Some effectors are thought to act as a physical 'tether' to mediate attachment between an incoming vesicle and its target membrane, bringing them into close proximity prior to vesicle fusion. Other effectors recruit proteins such as the Sec1/Munc-18 family (SM proteins), which bind and regulate the SNARE fusion complex itself; these modes may not be mutually exclusive. Since the mechanisms by which Rab activation controls membrane fusion are varied and unclear, a thorough understanding requires the identification of Rab trafficking effectors and the molecular interactions by which they link the Rabs to the SNARE complexes (Morrison, 2008).

Although yeast genetics has pioneered the determination of Rab effectors that mediate most stages of intracellular transport, an important exception is plasma membrane-to-early endosome traffic. This is a particularly significant step in metazoan organisms, where the internalization of cell surface proteins into the endosomal pathway regulates many critical cell-cell interactions, including signaling and adhesion. Current knowledge of the mechanisms underlying cargo delivery to early endosomes derives from several different approaches in mammalian cells, including biochemical interactions and in vitro reconstitution of endosomal fusion reactions, which have demonstrated the central role of Rab5 in this event. Intriguingly, these studies have also identified two effectors, EEA1 and Rabenosyn-5, which are recruited to endosomes by activated Rab5 and are associated, directly and indirectly respectively, with SNAREs (McBride, 1999; Nielsen, 2000). The indirect association of Rabenosyn-5 with SNAREs is through Vps45, an SM protein that binds various syntaxins in vitro (Nielsen, 2000; Full text of article). Despite these interactions, functional studies have not demonstrated that these proteins are required for plasma membrane-to-early endosome transport in vivo; the identity of the Rab5 effector that mediates this trafficking step thus remains unresolved (Morrison, 2008).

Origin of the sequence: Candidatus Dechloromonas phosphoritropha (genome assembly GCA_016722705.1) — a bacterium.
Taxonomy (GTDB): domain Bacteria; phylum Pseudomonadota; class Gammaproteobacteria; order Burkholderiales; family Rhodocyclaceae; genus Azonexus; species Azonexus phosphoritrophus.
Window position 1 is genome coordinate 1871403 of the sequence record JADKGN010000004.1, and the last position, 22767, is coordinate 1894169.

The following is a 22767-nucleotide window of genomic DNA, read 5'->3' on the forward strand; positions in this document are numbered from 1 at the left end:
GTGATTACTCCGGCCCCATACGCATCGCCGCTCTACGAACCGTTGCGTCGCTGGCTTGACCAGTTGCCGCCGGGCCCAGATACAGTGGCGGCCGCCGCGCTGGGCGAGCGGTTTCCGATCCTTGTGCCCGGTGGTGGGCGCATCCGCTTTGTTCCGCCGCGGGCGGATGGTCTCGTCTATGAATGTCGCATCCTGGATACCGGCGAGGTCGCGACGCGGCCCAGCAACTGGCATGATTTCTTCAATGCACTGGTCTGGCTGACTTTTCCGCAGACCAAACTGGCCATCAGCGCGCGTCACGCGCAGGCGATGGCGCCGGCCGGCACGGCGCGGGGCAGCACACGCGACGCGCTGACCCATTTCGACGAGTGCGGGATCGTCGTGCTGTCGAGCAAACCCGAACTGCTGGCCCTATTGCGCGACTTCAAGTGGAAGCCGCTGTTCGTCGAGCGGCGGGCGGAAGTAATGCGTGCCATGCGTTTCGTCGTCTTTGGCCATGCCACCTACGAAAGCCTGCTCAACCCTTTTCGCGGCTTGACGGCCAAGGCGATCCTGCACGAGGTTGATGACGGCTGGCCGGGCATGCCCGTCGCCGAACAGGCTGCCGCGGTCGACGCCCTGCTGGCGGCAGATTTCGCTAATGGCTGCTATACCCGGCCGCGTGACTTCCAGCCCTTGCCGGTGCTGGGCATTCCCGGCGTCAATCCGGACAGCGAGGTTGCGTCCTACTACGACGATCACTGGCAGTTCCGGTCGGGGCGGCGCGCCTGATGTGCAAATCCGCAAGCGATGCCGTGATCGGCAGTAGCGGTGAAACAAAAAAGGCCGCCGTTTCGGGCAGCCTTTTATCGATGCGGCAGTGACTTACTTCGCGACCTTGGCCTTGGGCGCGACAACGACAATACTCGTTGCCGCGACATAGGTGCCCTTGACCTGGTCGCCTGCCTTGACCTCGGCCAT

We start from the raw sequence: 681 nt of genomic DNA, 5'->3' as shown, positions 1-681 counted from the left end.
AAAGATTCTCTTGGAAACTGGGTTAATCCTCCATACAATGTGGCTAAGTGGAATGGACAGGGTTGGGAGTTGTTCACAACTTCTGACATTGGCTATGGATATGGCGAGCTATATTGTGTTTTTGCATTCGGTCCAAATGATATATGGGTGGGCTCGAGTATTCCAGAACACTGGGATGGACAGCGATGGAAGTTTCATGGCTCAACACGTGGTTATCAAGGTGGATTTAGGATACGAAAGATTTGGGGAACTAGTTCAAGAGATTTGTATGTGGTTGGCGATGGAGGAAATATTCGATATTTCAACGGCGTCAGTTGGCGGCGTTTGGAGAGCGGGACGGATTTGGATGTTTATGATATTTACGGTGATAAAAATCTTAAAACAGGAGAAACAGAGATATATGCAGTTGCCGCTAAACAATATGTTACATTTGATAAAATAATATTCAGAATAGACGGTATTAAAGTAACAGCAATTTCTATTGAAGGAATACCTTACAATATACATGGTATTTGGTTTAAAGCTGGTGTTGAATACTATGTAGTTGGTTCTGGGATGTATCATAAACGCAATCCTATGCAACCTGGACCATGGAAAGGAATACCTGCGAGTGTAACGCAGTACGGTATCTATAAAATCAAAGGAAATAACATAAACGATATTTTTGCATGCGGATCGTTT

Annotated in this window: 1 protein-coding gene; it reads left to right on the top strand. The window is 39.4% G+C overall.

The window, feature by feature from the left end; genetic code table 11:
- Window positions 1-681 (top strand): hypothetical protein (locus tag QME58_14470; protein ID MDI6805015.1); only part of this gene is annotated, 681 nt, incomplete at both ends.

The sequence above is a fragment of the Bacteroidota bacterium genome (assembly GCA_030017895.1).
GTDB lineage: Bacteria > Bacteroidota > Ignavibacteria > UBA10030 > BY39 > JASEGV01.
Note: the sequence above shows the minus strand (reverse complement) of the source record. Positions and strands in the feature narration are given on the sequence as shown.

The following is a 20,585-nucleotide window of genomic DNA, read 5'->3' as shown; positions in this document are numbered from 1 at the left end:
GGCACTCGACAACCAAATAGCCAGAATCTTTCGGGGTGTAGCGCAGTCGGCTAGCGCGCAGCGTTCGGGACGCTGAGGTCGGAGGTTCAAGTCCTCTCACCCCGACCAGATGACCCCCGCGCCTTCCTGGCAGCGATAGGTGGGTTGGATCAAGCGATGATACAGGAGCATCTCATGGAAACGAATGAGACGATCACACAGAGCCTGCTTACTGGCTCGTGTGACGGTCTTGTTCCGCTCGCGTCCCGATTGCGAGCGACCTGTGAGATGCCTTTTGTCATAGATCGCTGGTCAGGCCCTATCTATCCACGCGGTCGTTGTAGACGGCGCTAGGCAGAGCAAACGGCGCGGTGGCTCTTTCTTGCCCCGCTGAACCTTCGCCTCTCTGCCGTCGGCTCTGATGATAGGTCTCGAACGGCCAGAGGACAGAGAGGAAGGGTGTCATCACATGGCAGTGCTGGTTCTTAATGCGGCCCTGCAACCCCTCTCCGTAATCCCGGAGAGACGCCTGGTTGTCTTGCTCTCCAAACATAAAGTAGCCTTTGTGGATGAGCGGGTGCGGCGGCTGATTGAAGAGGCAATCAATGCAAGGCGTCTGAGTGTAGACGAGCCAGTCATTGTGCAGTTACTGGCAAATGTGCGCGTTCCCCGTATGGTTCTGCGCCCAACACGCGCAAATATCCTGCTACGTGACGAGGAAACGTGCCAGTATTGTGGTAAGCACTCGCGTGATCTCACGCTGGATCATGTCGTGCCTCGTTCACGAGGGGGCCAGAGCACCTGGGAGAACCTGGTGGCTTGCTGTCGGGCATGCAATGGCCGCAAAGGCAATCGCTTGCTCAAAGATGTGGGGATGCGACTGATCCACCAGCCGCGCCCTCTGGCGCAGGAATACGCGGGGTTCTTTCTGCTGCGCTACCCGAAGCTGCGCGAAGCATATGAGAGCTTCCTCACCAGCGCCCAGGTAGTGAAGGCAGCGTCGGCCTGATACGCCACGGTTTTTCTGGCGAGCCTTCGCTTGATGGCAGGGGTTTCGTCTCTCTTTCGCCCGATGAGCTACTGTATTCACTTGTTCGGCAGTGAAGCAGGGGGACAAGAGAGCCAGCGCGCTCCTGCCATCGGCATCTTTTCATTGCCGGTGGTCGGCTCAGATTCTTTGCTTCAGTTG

Drosophila has emerged as a valuable system to study endocytosis in vivo, in particular for the stage of early endosomal entry. Reverse genetics originally established that, as in mammalian cells, Drosophila Rab5 is required for this trafficking step (Wucherpfennig, 2003). Recently, a forward genetic screen identified mutations in a syntaxin, called Avalanche (avl), that cause a similar endocytic phenotype to that of Rab5 mutations (Lu, 2005). The endocytic defects of Rab5 and avl imaginal disc cells lead to a loss of epithelial architecture, and mutant tissues show dramatic overgrowth to form tumor-like cell masses; this phenotype is termed 'neoplastic'. To identify factors that link Rab5 activation to Avl-mediated vesicle fusion, a screen was performed for new mutations that produced the same tumorous phenotype (Menut, 2007). This study describes two previously uncharacterized genes, which encode the Drosophila proteins Rabenosyn (Rbsn) and Vps45; both are required for plasma membrane-to-early endosome trafficking. Genetics, ultrastructural analysis and biochemical interactions were used to link Rab5 and Avl activities through Rbsn and Vps45. These data are consistent with a model in which Rbsn, via Vps45 binding, functions as a Rab5 effector and tumor suppressor by mediating early endosomal fusion (Morrison, 2008).